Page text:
Ward joined Screen in 2015, and writes for Concrete PlaygroundSBS and others, and is on ABC Radio.


Source: 2019 CJ ENM Corporation, Barunson E&A


Top five

1. Parasite (Dir. Bong Joon Ho)

A smartly savage and savvy script is just the beginning with Bong’s twisty puzzle-box thriller. It walks the fine line between tightly wound mystery and sharp, astute societal statement with aplomb. The game cast, the exquisite production design, the masterful cinematography — they are all geared to perfection in this equally revelatory and entertaining exploration of class differences. Contact: CJ Entertainment
Read Screen’s review here

2. Portrait Of A Lady On Fire (Dir. Céline Sciamma)

Crafting a film of immense and purposeful restraint, Sciamma is on blazing form with this swoon-inducing period-set romance, as aided by the exceptional work of stars Noémie Merlant and Adele Haenel. Contact: mk2 Films
Read Screen’s review here

3. Pain & Glory (Dir. Pedro Almodovar)

As well as wrangling a best performance out of a pitch-perfect Antonio Banderas, Almodovar’s characteristically vibrant and intense contemplation of life’s choices and regrets is a soulful, yearning and moving delight. Contact: FilmNation
Read Screen’s review here

4. Synonyms (Dir. Nadav Lapid)

Tightly coiled but unfurled with a loose yet spiky air, Lapid’s auto­biographical account of an Israeli in France is not forgotten easily — and nor is Tom Mercier’s virtuoso central performance. Contact: SBS International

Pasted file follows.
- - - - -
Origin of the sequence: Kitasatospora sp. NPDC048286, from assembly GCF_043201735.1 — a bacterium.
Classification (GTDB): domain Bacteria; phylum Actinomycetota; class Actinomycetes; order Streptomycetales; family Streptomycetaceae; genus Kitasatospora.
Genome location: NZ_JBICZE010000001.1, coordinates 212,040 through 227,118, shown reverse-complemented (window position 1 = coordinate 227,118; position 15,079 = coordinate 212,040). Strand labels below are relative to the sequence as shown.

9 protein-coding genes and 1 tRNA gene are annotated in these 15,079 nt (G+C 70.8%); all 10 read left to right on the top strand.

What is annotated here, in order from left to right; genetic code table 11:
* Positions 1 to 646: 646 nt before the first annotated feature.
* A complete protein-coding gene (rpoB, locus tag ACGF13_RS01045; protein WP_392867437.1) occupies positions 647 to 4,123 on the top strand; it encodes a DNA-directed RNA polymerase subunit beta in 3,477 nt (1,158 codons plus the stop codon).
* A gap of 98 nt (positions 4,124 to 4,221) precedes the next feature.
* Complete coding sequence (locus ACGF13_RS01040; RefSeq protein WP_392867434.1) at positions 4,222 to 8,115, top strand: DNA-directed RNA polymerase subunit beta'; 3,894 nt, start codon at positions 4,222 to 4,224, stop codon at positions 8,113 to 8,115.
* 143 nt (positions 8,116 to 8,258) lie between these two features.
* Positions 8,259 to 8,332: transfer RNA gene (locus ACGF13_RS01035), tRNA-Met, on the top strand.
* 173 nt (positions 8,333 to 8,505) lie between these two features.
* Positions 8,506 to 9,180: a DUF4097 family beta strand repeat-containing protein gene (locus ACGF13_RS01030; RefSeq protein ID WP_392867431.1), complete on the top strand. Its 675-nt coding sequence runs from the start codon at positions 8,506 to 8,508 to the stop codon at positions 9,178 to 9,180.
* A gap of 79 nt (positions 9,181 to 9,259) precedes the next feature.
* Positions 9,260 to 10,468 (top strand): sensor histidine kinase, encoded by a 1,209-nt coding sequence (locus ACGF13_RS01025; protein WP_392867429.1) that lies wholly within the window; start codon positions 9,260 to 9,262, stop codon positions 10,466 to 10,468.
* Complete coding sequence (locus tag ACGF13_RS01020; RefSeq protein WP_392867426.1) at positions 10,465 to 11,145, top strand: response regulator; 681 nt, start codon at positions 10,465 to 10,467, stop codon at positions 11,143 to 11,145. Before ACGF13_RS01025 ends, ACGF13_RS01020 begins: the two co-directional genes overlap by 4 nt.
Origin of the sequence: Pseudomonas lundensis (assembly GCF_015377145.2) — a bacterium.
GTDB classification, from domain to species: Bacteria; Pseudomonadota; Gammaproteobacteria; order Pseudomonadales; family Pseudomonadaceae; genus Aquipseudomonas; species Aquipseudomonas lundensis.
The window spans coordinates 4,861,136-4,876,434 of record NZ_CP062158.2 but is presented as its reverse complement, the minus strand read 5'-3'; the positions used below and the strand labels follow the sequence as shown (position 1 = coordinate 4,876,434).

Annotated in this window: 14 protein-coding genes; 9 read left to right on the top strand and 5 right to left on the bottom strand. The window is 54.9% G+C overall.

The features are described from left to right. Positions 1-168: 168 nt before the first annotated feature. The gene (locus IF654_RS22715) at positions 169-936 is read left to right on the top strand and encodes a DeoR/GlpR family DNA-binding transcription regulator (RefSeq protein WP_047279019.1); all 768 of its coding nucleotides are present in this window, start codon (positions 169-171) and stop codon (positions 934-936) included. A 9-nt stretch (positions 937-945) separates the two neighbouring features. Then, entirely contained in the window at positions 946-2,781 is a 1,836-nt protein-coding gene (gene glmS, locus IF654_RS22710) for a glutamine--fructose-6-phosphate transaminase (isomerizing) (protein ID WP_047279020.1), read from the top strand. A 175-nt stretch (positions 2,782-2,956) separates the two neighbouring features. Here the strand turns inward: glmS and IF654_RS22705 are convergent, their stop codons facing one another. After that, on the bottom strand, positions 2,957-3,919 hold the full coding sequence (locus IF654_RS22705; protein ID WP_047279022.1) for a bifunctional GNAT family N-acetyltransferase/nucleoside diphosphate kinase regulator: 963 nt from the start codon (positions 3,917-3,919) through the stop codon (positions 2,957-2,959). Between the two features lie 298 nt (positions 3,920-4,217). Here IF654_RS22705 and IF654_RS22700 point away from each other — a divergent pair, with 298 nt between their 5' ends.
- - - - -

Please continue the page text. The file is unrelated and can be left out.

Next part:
Read Screen’s review here

5. True History Of The Kelly Gang (Dir. Justin Kurzel)

In Kurzel’s audacious fourth feature, bushrangers in dresses tear a foundational Australian myth to shreds — and, exceeding the potency of his stellar version of Macbeth, the results are electrifying. Contact: Memento Films International
Read Screen’s review here

Best documentary

Varda By Agnes (Dirs. Agnes Varda and Didier Rouget)

A fond farewell and an insightful, reflective piece, Varda By Agnes proves as thoughtful, illuminating, intimate and warm-hearted a swansong as Agnes Varda could have offered the world. It is a playful masterclass in how she turned her six-decade career into a masterclass itself. If only all filmmaking greats could say goodbye in such a beautiful fashion. Contact: mk2 Films
Read Screen’s review here

Overlooked gem

Disco (Dir.  Jorunn Myklebust Syversen)

From the feverish dance scenes filled with thrashing limbs and hair to the feeling of tension that permeates every frame, Syversen commandingly lures viewers into a claustrophobic world. The hollowness of religious extremism gets thrust into the spotlight and, as the teenager caught between her passion and her community, Josefine Frida Pettersen proves a compelling point of focus. Contact: New Europe Film Sales
Read Screen’s review here